I haven’t seen animals explaining their own behavior in this way, but many animals can recognize their errors—a topic for a future post. And many animals communicate; great apes are even known to pantomime— yet another topic! So I think it is worth investigating whether animals seek to explain their behavior, or the behavior of others, in order to examine whether they mindread. While not all explanations of behaviors will be in terms of reasons, certainly some are.
The research on chimpanzee theory of mind has focused on prediction, and both Robert Lurz (in his book Mindreading Animals) and I have argued that the experiments purporting to demonstrate chimpanzee mindreading can be explained in other ways (several psychologists have also made this claim, including Daniel Povinelii and Jennifer Vonk). I need to stress, though, that alternative explanations alone don’t give us evidence that chimpanzees don’t mindread. Rather, to make the case stronger either way, one needs different kinds of evidence that, together with the predictive evidence, supports a hypothesis about chimpanzee mindreading. If chimpanzees seek to explain another’s behavior, and that behavior is only comprehensible in terms of beliefs, then we will have another source of evidence supporting the hypothesis that chimpanzees do mindread. I develop this argument in the penultimate chapter of Do Apes Read Minds, and in my 2005 Mind and Language paper “Chimpanzee theory of mind: Looking in all the wrong places.”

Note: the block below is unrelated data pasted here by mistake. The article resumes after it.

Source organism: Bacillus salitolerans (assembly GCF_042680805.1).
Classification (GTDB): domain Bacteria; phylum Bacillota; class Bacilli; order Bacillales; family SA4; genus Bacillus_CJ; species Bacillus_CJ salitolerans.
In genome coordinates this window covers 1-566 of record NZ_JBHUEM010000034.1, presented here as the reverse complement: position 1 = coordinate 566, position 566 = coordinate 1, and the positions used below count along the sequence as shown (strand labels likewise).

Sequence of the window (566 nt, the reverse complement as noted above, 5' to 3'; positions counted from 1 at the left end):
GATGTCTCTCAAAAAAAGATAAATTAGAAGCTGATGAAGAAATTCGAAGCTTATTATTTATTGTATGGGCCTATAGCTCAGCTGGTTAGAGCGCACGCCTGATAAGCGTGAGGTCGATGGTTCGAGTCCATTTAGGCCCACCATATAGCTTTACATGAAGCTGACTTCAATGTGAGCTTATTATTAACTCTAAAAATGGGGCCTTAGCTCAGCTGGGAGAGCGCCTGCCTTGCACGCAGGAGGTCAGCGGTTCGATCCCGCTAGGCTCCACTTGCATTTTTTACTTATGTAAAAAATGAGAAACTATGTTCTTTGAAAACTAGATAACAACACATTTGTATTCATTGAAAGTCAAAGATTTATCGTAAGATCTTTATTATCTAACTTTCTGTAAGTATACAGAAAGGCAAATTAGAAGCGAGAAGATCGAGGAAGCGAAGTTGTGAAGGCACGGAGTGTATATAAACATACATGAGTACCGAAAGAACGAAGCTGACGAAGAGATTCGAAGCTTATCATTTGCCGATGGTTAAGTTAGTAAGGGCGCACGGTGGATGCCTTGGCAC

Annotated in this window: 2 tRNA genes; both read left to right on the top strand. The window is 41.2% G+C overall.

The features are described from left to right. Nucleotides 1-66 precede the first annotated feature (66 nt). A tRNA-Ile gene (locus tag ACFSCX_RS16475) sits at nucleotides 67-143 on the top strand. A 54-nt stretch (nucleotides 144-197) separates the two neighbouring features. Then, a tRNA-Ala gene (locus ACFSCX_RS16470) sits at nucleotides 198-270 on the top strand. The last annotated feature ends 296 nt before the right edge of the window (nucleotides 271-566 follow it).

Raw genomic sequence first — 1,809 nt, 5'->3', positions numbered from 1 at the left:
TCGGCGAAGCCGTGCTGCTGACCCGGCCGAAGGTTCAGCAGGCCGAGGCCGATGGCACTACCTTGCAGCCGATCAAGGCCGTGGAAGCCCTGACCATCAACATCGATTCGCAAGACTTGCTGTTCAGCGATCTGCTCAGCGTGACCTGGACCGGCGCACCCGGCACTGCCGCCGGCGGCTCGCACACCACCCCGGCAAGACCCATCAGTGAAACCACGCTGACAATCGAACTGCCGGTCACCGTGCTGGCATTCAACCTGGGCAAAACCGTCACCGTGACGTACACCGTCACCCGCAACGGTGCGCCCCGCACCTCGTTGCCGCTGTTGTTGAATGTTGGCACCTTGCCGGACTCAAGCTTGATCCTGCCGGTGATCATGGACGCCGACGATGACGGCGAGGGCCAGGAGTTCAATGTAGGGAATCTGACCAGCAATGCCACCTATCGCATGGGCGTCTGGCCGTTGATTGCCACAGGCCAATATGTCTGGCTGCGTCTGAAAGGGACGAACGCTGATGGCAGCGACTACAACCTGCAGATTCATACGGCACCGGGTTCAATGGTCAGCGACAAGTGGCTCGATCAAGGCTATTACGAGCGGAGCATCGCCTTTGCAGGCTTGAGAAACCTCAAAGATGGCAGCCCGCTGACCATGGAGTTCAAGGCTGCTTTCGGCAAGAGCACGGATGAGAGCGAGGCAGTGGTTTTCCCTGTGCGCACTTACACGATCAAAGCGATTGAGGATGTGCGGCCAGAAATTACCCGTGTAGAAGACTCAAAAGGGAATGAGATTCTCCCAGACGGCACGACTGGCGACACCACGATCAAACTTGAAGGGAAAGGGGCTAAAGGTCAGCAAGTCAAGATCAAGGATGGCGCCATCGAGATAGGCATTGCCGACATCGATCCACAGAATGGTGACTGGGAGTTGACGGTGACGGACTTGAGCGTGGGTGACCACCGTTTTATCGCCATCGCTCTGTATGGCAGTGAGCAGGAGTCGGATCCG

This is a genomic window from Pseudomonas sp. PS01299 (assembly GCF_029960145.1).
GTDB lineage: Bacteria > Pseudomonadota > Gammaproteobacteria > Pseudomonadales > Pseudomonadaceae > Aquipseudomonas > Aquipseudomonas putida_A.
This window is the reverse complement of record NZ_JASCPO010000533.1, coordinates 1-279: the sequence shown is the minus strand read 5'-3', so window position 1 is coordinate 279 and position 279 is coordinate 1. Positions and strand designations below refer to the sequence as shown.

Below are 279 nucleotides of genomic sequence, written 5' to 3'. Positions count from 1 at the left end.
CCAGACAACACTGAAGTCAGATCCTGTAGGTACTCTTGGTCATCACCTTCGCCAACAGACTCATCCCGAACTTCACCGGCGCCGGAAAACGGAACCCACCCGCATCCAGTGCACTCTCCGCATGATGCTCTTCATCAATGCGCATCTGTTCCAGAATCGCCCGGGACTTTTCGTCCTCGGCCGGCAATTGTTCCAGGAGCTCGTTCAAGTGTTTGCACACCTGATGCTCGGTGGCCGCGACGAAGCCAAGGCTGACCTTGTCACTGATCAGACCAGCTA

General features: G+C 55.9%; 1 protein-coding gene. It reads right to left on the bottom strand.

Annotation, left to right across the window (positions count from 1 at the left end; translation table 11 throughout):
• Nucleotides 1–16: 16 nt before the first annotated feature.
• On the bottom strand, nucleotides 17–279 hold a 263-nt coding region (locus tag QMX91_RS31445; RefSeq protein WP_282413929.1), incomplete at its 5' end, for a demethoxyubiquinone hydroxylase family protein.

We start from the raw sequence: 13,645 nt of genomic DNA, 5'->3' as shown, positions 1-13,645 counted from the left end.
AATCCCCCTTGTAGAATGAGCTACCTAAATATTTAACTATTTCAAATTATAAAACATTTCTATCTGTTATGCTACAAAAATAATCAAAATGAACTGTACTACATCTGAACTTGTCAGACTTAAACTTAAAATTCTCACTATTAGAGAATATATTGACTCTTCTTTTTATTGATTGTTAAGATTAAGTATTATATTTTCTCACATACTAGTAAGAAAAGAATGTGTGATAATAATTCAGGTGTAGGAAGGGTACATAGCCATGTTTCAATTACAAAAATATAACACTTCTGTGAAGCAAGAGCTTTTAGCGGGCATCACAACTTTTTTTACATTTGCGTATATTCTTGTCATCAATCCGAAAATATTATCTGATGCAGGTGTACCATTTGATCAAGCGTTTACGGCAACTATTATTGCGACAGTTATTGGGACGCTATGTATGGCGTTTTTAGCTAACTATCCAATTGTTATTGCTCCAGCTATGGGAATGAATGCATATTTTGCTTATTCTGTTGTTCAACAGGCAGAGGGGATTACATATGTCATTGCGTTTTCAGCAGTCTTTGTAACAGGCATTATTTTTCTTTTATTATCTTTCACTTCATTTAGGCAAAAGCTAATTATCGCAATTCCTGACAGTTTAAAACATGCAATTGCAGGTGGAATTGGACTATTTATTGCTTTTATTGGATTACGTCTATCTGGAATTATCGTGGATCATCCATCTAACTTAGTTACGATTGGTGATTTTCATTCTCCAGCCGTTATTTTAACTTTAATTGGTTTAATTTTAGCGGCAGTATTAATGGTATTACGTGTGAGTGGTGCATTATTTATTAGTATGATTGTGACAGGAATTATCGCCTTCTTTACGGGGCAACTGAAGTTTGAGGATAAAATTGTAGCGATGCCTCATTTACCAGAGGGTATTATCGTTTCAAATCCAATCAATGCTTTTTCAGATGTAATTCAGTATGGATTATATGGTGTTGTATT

What’s interesting to me about nonlinguistic explanations is not that they are some kind of strange representation, because they’re not—they’re just a kind of belief—but that they suggest the existence of a normative sensibility. It’s the drive to explain that is so interesting. Without some initial motivation to explain, there will be no explanation seeking or understanding. And for adults across species who already understand the normal actions of their peers, the motivation to explain will usually come from a strange or seemingly wrong behavior. So this means that the adult has an ability to discriminate between strange and normal, wrong and right. It means that there is at least a naïve sense of normativity that creates the affective tension that motivates one to seek explanations. And this means that another source of evidence for chimpanzee mindreading would come from evidence that they have naïve normativity. Naïve normativity will be the topic of my next post.
Note: The cover photo for this post is from the Yerkes archive. The story goes like this: Prince liked to watch students on Emery University campus, and he noticed that they prized these objects we call books. One day he got his hand on a book, and ran up to a rock to examine it. Prince leafed through the a book with a puzzled expression on his face, trying to figure out what the students found so interesting. Thanks to Frans de Waal for the photo.